In fact, we focus on HOMES. In other words, Honest communication, Operating procedures, Management skills, Expertise in our field and Staying power.
Always look out for these essential qualities when you’re choosing a building business.
What do we mean?
Legitimate builders are genuine, open and authentic. They will let you know when, how and even IF the extension of your dreams can be built in your property. In other words, whether it will “work”. You’ll be shown pictures of their previous projects and of course, you’ll be able to speak to former satisfied clients.
Everything with them is direct and above all, trustworthy. From returning phone calls promptly, to professional estimates and quotes. All costs must be agreed, including payment terms and delivery dates. No nasty surprises.
Ask your builder how he works; the processes he follows from start to finish.
There are certain elements that make up the whole project. Such as? Well, your works must comply with local council regulations, for example, and a good builder will know all about this.
Moreover, a good builder will be fully and correctly insured. (Check your own insurance, too.)
You should also ask the following:
A lot to know, and to check. Don’t get caught out.
Great builders are, overall, a likeable bunch of happy, motivated people who enjoy what they do. And, who are proud to deliver great results. In our experience, this boils down to how they’re managed.
When you choose a builder you’re not selecting a single person – you’re taking on a bunch of guys who will be working in your home. In our opinion, if they don’t work as a team, or if there’s no direction, there could be a problem.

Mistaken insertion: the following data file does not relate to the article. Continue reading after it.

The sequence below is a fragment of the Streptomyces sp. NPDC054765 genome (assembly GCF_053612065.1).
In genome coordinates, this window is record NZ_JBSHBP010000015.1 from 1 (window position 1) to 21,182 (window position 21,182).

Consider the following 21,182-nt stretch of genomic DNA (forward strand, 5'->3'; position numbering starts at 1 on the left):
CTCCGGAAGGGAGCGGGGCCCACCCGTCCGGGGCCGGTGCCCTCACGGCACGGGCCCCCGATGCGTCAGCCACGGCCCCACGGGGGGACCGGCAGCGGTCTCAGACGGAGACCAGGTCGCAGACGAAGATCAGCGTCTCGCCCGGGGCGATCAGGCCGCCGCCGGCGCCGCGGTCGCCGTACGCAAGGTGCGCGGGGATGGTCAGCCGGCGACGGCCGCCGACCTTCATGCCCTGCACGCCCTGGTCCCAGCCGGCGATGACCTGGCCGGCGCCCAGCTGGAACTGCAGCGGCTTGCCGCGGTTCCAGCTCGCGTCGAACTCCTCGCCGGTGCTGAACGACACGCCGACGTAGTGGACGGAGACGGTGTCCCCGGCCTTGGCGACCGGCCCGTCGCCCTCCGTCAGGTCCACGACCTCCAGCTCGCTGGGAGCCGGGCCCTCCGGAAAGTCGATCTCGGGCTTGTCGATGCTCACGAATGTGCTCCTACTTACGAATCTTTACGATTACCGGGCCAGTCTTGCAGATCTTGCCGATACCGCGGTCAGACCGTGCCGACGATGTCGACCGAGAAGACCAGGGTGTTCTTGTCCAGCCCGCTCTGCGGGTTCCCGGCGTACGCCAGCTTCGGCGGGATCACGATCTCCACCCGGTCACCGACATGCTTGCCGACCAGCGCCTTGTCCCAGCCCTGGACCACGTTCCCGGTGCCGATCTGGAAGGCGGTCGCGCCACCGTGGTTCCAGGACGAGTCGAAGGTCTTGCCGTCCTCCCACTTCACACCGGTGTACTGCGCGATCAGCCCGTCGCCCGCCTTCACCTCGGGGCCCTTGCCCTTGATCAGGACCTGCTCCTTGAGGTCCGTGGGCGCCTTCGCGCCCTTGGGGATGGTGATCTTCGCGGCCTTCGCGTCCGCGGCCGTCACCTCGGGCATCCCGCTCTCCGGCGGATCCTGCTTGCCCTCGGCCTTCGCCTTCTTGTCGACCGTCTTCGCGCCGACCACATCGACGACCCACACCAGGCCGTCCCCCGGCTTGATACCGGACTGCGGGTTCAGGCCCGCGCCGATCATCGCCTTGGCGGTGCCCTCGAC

So, ask about the builders involved. Does the business outsource its work? Or do they work with people they like, trust and know? Guess which one we’d recommend.
Expertise in their Field.
Experience and expertise count for so much in the building trade. Never under-estimate the importance of technical knowledge, particularly when having structural work carried out on your home.
Your bona fide builder will have amassed a wealth of knowledge about basements, extensions and conversions. Not unlike a stonemason “seeing” the finished sculpture, they’ll be picturing the end result, with an understanding of the skills, resources challenges and processes involved.
It goes without saying that your builder should manage your expectations. We’d rather someone delivered a realistic result, rather than an epic fail due to over-promising.
How long has your would-be builder been trading? Longevity an industry beset by reputational problems (we’re just being honest here) could mean the difference between standard and sensational. Why? Because a professional construction company will thrive and grow through referrals.
It makes good sense. Reputation is everything.
Castle Construction has been around for over 20 years, and there’s nothing we’ve not seen. The good, bad and the downright ugly. If you’d like to avoid construction calamity, get in touch.
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Castle Construction, March 2020.